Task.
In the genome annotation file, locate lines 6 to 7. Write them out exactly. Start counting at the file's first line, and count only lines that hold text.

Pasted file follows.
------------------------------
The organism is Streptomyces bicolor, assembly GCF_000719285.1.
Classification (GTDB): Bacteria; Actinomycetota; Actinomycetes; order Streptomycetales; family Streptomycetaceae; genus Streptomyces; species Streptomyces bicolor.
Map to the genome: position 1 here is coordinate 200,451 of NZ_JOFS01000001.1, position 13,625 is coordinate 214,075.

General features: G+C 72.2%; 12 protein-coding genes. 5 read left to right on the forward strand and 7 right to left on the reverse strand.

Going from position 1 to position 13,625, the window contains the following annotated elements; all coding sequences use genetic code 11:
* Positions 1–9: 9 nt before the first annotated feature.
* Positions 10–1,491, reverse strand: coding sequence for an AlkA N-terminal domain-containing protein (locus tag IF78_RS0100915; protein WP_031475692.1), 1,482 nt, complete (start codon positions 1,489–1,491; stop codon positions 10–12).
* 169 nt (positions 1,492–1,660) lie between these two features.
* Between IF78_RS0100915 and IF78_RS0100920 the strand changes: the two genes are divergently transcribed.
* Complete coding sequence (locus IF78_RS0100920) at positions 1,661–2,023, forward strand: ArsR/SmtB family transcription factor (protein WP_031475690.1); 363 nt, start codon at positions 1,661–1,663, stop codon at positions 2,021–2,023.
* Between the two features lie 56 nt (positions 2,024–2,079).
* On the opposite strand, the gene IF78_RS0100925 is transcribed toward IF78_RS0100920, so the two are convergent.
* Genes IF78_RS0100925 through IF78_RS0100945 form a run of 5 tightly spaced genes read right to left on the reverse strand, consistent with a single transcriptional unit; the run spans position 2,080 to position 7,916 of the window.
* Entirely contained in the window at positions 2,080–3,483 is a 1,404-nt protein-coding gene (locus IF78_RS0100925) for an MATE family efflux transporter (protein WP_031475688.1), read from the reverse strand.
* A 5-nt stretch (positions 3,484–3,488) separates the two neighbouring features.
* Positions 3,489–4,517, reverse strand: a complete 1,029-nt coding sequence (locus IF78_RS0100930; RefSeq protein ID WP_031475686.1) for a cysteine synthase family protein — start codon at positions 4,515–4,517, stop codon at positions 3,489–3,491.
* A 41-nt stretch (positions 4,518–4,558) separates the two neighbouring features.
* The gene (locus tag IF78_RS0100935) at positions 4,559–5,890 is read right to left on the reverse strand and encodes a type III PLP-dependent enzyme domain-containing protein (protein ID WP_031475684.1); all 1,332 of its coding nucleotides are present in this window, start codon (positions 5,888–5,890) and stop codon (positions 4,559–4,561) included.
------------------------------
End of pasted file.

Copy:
* Positions 1–9: 9 nt before the first annotated feature.
* Positions 10–1,491, reverse strand: coding sequence for an AlkA N-terminal domain-containing protein (locus tag IF78_RS0100915; protein WP_031475692.1), 1,482 nt, complete (start codon positions 1,489–1,491; stop codon positions 10–12).